Add a probationary certificate program for English as a Second Language.(Use Form C-EL)


This allows a teacher to enter a probationary program and have two years to complete the


ESL endorsement while teaching ESL.


We anticipate that institutions now offering ESL endorsement will take part in this.


Restrict the issuance of emergency certificates to current year only, allowing only


one re-issuance in cases where the emergency certificate was:


–issued after February 15 OR


–was used for less than 50% of the teacher’s schedule during the first issuance.


EFFECTIVE July 1, 2011


–This change means that all emergency certificates issued for the 2010-11


school year will likely not be able to be reissued again to the same person FOR




–These teachers must enroll in a teacher certification program to continue


in the classroom for your district in 2011-12.


 Contact the Division of Certification at: (for supts and HR directors)

Colleges Extend Conditional Admissions to Pull In More International Students


The Chronicle of Higher Education

  • Monday, August 9, 2010

August 8, 2010

Colleges Extend Conditional Admissions to Pull In More International Students

Candidates with strong academic backgrounds but weak language skills find more options in the U.S.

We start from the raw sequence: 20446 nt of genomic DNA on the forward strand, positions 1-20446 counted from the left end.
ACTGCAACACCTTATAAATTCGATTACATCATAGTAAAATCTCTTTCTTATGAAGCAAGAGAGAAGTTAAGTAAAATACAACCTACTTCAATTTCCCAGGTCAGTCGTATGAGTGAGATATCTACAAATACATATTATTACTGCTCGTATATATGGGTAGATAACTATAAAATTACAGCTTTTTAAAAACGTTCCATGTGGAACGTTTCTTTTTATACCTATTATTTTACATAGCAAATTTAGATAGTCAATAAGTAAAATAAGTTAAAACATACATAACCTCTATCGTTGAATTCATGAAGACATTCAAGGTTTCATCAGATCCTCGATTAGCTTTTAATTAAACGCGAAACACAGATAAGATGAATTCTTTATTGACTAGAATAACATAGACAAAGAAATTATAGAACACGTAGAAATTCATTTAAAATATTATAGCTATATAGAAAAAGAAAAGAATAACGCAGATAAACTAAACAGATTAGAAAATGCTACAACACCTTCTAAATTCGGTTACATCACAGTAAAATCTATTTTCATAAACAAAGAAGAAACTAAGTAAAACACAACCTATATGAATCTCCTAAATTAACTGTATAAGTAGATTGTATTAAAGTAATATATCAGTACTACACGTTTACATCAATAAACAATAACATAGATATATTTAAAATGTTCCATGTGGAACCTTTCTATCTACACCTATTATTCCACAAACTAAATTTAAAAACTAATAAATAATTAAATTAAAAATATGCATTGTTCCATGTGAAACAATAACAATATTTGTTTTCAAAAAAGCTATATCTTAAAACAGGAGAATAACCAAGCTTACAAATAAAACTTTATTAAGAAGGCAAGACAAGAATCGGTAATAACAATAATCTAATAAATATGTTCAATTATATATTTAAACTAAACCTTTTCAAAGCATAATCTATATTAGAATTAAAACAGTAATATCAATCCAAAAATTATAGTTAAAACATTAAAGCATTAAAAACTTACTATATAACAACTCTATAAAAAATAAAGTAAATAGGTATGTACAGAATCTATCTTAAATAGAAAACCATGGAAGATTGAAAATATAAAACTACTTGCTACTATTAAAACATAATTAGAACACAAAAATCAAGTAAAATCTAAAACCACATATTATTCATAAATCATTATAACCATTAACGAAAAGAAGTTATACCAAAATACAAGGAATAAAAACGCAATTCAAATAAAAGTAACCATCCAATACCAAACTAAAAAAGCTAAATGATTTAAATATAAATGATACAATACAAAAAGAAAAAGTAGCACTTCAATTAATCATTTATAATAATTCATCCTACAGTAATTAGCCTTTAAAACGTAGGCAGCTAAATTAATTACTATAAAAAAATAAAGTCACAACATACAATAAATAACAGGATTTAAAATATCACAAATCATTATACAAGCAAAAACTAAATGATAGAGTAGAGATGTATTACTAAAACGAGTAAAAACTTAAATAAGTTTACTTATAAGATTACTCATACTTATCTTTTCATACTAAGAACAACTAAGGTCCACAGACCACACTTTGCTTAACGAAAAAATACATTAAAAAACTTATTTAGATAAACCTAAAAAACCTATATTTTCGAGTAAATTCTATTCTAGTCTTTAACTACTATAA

Colleges Extend Conditional Admissions to Pull In More International Students 2

Ray Husum (left) teaches at a center run by ELS, a language-instruction company that forms partnerships with colleges.

By Karin Fischer

Rasheed Alanazi’s ambition was to study in the United States.

Standing in the way of the Saudi Arabian student’s dream was the reality that his English skills weren’t strong enough to allow him to keep pace in an American college classroom. In fact, Mr. Alanazi, 21, had had just two months of English instruction before he came to the United States, in February.

But he was able to win admission to Plymouth State University, in New Hampshire—with the stipulation that he raise his language proficiency before starting classes. Already, Mr. Alanazi, who has a scholarship from the Saudi government, has moved from a beginner to an intermediate level of English-language instruction and hopes to begin studying for a business degree next year.